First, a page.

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Does the IRS expect you to pay taxes as a permanent resident?

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With all of the news regarding immigration laws these days, you may have numerous questions about your status here in the U.S. One of those questions may be whether the IRS expects you to pay income taxes.

If you have a substantial presence in this country, the IRS will expect you to pay income taxes on any monies you earn here in the U.S. as well as anywhere else in the world. If you are a new permanent resident, gaining a basic understanding of how the taxation system works in this country might prove useful.

First, do you pass the “substantial presence” test?

Before you start filling out income tax returns, you need to make sure the law requires you to pay taxes here. In order to pass this test, you must be physically present in this country as follows:

  • For a minimum of 31 days a year
  • For a minimum of 183 days within the last three years
  • For a minimum of 183 days for the two years prior to that

If you meet these requirements, then you are responsible for paying income taxes here in the U.S.

Second, you may need to pay taxes on worldwide income

If you qualify as a permanent resident with a substantial presence in this country, you pay taxes on all income regardless of what country you earned it in. For example, if you have an investment account, rental property or some other income generating venture in your country of origin, you must report it to the IRS. If you are not considered a permanent resident, you only pay taxes on the money you earn in this country.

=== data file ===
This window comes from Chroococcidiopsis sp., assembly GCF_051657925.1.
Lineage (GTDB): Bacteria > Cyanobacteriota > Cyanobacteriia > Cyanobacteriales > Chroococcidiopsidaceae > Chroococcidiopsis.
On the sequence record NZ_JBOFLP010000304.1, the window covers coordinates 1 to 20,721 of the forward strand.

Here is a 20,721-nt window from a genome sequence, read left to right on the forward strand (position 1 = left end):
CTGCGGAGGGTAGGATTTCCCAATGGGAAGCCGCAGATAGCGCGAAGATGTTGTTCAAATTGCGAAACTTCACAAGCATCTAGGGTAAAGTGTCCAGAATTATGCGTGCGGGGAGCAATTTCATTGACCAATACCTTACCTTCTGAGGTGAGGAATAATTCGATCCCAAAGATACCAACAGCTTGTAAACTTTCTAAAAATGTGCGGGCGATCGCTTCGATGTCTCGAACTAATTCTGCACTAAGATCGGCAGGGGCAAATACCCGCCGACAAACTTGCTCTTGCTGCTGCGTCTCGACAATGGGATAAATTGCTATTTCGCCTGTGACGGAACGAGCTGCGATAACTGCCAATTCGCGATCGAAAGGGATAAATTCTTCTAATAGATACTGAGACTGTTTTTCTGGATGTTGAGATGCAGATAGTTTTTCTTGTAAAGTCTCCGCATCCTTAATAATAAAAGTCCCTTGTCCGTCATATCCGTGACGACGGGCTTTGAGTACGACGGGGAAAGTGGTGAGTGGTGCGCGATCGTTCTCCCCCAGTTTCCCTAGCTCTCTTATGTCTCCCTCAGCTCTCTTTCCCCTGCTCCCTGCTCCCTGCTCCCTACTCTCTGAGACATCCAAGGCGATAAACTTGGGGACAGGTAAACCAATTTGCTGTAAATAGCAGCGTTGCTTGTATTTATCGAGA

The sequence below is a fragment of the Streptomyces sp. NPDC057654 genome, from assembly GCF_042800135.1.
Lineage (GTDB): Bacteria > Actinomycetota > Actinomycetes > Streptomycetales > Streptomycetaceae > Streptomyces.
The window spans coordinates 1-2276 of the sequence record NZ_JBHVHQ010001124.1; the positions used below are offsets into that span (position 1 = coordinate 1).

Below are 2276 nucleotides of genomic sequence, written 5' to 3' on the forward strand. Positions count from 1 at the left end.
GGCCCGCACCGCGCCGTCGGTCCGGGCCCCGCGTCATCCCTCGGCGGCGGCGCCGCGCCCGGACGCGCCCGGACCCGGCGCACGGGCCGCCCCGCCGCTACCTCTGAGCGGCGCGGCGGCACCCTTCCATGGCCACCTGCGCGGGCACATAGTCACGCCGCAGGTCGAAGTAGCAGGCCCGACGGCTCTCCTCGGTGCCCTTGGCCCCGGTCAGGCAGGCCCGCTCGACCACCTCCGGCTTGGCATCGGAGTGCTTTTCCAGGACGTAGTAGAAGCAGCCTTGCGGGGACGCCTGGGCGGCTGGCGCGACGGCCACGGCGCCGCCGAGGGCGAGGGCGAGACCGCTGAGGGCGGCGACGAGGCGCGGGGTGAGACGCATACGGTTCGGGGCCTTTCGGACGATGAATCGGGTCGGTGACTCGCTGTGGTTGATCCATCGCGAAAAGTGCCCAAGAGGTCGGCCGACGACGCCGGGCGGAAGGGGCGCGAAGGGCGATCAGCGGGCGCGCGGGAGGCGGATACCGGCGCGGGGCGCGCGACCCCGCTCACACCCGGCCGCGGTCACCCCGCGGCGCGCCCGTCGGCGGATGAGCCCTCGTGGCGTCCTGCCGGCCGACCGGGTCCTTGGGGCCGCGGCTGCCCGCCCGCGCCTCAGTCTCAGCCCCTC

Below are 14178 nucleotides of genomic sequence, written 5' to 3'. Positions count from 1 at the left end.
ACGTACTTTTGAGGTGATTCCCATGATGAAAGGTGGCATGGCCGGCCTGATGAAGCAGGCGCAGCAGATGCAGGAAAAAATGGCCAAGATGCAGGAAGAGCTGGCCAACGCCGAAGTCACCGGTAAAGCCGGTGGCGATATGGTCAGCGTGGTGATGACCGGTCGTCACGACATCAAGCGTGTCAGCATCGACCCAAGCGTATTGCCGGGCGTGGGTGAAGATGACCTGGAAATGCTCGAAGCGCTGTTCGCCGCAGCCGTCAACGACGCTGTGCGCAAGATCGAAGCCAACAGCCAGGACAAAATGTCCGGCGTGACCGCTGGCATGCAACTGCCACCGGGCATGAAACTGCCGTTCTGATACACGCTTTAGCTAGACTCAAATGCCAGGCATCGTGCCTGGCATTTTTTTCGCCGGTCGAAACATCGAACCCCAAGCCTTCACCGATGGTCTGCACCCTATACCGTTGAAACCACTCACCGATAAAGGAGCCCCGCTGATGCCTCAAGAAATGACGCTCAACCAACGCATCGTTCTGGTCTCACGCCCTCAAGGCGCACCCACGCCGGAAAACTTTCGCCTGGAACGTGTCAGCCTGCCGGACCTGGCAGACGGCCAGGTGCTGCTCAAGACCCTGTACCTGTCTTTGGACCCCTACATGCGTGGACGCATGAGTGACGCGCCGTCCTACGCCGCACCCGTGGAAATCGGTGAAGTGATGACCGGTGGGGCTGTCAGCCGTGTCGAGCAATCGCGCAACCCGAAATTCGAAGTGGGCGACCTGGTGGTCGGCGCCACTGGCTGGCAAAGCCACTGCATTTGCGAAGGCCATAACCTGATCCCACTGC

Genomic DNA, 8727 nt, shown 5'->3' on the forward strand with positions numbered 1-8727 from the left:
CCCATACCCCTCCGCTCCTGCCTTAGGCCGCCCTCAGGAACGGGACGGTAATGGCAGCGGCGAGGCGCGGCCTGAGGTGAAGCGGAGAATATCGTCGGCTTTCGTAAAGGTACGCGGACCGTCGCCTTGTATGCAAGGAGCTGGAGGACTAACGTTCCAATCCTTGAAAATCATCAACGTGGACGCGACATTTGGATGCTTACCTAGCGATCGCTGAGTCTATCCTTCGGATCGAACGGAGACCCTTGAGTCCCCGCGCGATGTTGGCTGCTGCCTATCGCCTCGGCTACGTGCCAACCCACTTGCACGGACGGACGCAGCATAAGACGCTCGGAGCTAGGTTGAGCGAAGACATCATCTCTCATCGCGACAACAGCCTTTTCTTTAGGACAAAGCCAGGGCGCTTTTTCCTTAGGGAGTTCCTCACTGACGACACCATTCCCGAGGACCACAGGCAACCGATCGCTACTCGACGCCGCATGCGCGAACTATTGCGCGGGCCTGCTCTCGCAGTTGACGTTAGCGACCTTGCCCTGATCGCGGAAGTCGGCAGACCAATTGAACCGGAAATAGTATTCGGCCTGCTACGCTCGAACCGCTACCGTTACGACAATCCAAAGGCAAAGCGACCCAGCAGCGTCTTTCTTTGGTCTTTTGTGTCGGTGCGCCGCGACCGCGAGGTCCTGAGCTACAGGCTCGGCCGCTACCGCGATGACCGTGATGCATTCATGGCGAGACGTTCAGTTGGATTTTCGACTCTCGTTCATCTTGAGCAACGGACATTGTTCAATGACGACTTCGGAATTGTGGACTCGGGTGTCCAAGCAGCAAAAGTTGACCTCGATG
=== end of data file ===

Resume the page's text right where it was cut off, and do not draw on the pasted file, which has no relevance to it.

Third, you must figure out what tax you may owe

The tax system in this country allows for certain deductions, exemptions and credits in order to lower your taxable income. You are responsible for determining whether you qualify for any of these, along with how much you may owe in taxes when you report all your income. Even many U.S. citizens have trouble doing this correctly without assistance, especially in complicated tax circumstances such as yours if you have income from more than one country.

The formulas can be quite complex. Even if you do have income from another country, it may not be subject to taxation by the IRS. Your country of origin may be one that has an agreement with the U.S. when it comes to taxes. Other tax laws could apply to your situation depending on whether you wish to remain in this country or surrender your green card.

Fourth, help is available to you

If you fail to get your taxes right, you could end up facing an audit or other inquiries from the IRS that could result in the payment of additional taxes, interest and penalties. In some cases, the IRS may accuse you of tax fraud, tax evasion or some other crime.

It would probably be worthwhile for you to sit down with an experienced tax law attorney who can help you determine whether you file as a permanent resident or non-resident, whether you will owe taxes on income from outside the U.S., and other factors that will affect your taxes.

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